Reviews, Comics

Precious Metal #1 Advanced Review: A Sci-fi Masterclass

Return to the fascinating world of Little Bird in Precious Metal #1 by Darcy Van Poelgeest and Ian Bertram.

Precious Metal 1 Review Cover
Image: Image Comics
By: Javier ReyesJun 6, 2024, 12:44 PM

Precious Metal #1

Precious Metal 1 Full Cover

Writer: Darcy Van Poelgeest

Artist: Ian Bertram

Publisher: Image Comics

Release Date: June 5, 2024

Page Count: 60

Format: Single-issue

Precious Metal #1 brings readers back into the fascinating world of Little Bird with a hard-boiled tale about a man torn between the need to survive and finding answers. Fans of the acclaimed miniseries will be excited to know that this new run delivers everything that made Little Bird an incredible read and more.

In 2019, Darcy Van Poelgeest and Ian Bertram dazzled the comic book world with their astonishing sci-fi series, Little Bird. It stands out as a truly unique comic experience with its immense scope in storytelling and jaw-dropping art. Having read the series recently in preparation for this new review, it only took a few pages for the comic to hook in me. In 2024, it’s time to revisit that strange world in a new prequel series called Precious Metal. Set to dive even deeper into the world of Little Bird, Precious Metal #1 lays the groundwork for a more ambitious and epic story than its predecessor. Curious to learn more? Then check out my full advanced review of the upcoming comic! 


Set thirty-five years before the events of Little Bird, Precious Metal follows Max Weaver on a mission to retrieve a genetically modified kid from falling into the wrong hands. After experiencing a psychic vision caused by the boy’s powers, Max believes the boy holds the key to unlocking his suppressed memories. The problem is that Max is not the only one on the hunt for the child and his peculiar powers. The grizzled mod-tracker must fight tooth and nail to find the answers he’s looking for.

Precious Metal 1 - Max wakes up at a bar surrounded by strange-looking creaturesImage: Image Comics


As much as I prefer to review comics based on their unique merits, comparing Precious Metal to Little Bird is inevitable because the two stories are deeply ingrained together. More than anything, Precious Metal delivers everything that made Little Bird such a breathtaking read and more. The writing and world-building are as bold, cryptic, and imaginative as ever. And knowing that Precious Metal has been in the works since Little Bird’s release, there is no sense of this new comic “missing a step” from the original. So, if you were to read the two comics back-to-back like I did, it makes for an amazingly seamless experience. However, as similar as the series are, Precious Metal is a different beast on its own. With the story following the exploits of Max Weaver (who has yet to earn his title of “Sarge”), the narrative’s tone is much more gritty, hard-boiled, and introspective. If you’re into media like Blade Runner, Dune, and Akira, then Precious Metal will check so many boxes for you. The world-building in this series is so immense that even though this first issue is sixty pages long, it still feels like the comic has barely scratched the surface.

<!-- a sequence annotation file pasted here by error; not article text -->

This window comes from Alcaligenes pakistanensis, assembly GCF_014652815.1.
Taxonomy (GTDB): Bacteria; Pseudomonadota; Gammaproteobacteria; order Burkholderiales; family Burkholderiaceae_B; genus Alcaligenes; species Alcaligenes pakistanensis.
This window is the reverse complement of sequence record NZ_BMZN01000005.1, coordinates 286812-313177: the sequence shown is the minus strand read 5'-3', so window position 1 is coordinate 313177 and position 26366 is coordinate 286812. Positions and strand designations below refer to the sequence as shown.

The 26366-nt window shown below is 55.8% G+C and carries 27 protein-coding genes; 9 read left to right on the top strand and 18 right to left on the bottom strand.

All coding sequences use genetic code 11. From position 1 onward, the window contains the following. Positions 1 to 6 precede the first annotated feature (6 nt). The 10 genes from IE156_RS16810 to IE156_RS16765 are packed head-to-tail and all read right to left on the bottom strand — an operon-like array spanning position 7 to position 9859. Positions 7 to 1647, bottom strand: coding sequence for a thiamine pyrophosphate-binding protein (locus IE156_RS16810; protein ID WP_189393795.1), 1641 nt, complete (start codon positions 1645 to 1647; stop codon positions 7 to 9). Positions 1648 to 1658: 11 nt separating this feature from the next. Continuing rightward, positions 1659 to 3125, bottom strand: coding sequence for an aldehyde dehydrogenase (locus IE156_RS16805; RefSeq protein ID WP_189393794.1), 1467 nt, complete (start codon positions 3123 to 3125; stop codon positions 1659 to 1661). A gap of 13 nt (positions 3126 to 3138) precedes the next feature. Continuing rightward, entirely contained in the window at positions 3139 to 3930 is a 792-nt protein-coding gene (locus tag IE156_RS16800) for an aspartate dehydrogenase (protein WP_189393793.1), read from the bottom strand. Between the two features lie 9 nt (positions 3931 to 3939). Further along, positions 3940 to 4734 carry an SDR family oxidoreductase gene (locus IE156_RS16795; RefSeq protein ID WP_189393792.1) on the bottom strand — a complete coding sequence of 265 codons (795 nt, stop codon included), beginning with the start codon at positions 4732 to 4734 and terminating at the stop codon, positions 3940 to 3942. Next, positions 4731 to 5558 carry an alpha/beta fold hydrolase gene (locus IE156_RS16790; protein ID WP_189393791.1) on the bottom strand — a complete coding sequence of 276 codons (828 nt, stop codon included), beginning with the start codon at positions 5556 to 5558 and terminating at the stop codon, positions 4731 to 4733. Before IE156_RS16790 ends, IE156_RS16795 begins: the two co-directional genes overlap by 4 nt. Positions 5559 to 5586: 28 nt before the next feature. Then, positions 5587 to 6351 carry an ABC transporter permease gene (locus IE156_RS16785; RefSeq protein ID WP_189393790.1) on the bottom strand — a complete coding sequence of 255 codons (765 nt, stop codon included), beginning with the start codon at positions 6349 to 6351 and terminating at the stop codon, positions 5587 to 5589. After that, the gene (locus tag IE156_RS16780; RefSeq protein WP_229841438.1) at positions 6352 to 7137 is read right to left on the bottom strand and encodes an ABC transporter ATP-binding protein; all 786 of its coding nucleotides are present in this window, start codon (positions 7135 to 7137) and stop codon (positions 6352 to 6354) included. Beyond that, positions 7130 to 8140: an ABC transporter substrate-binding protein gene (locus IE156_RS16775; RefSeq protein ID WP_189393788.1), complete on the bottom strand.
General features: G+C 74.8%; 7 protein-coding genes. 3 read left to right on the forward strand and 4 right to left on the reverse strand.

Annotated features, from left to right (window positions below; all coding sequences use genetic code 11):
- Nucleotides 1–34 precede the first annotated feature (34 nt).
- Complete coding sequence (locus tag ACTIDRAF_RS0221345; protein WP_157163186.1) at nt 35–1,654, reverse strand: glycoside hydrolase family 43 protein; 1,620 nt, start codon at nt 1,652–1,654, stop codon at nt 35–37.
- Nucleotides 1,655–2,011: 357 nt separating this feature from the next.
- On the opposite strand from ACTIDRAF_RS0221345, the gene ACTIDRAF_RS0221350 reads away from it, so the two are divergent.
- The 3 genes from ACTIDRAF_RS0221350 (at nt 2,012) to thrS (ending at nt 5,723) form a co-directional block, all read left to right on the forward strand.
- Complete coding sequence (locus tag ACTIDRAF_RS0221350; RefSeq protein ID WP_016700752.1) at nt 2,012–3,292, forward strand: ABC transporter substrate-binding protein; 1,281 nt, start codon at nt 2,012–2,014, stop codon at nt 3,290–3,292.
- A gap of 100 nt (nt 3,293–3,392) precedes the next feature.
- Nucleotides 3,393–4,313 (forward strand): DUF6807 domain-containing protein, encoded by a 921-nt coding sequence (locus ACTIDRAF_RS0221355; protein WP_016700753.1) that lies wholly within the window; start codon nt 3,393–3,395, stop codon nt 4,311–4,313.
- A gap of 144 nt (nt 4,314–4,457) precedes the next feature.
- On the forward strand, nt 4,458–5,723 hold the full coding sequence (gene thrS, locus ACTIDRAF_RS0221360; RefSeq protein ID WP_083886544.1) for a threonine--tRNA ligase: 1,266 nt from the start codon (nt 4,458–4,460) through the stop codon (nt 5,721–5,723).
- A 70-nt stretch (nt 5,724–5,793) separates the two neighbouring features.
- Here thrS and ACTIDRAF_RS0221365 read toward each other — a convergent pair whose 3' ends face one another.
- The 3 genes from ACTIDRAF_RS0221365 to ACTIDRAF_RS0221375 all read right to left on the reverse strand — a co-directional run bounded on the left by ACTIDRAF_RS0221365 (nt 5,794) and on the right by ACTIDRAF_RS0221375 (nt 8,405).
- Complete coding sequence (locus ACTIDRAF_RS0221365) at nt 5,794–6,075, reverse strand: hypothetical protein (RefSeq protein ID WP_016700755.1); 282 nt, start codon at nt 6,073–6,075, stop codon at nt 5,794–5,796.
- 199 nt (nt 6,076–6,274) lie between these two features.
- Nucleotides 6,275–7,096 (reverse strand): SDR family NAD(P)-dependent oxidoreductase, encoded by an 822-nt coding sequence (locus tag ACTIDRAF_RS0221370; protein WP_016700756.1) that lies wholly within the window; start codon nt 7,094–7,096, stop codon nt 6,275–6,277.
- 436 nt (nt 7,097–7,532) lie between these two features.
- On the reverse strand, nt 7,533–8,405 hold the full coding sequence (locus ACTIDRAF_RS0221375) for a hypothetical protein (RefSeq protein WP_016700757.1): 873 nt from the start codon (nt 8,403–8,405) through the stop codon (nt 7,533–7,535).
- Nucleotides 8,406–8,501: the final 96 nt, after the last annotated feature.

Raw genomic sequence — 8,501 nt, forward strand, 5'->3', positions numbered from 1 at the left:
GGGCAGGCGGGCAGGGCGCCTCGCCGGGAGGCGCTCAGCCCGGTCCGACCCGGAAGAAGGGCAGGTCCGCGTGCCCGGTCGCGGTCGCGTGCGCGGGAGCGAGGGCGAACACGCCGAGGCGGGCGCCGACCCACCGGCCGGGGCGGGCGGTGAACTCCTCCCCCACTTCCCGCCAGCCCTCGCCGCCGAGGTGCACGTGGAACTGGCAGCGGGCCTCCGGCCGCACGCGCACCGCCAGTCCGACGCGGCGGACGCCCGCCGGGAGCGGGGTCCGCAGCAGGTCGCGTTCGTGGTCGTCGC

Precious Metal 1 - Max drinks alcohol while approaching religious-looking peopleImage: Image Comics

Just like in Little Bird, the art by Ian Bertram in Precious Metal is visually stunning across every highly detailed panel. Everything from the peculiar-looking characters to the outlandish world design contributes to the comic’s beautifully nightmarish atmosphere. I’m constantly in awe when I turn the page and get met by absurd visuals that stretch beyond anything I could have imagined. Reading Precious Metal (and Little Bird for that matter) reminds me of the feeling I got from experiencing The Incal by Alejandro Jodorowsky and Mœbius for the first time. There’s a constant sense of wonder and discovery as you dive deeper into the story and see all sorts of strange creatures, costumes, devices, and architecture. Even though I may have gotten a bit lost in what’s going on in the narrative, I was always captivated by seeing more of the comic’s fascinating world. The style may not be for everyone, but this series is definitely for people who love experiencing what feels like an acid trip but in comic book form. 

Precious Metal 1 - A child stands ominously in front of a crossImage: Image Comics

Final Thoughts

If you loved Little Bird, then reading Precious Metal is a must. Even with just its first issue, this new series gives you a greater look into a different side of the comic’s robust and strange world. Reading Darcy Van Poelgeest’s heartfelt afterword also puts into perspective how much this new miniseries is going to dive deeper and be more ambitious than its already incredible predecessor. With its breathtaking art and captivating storytelling, Precious Metal is a truly unique comic book experience that must be seen to be believed. 

Why You Should Read Precious Metal

  • The comic gives readers a greater look into the fascinating world of Little Bird.
  • The artworks by Ian Bertram, Matt Hollingsworth, and Hassan Otsmane-Elhaou are absolutely insane.
  • It’s a sci-fi epic similar to stories like Dune, Blade Runner, and Akira.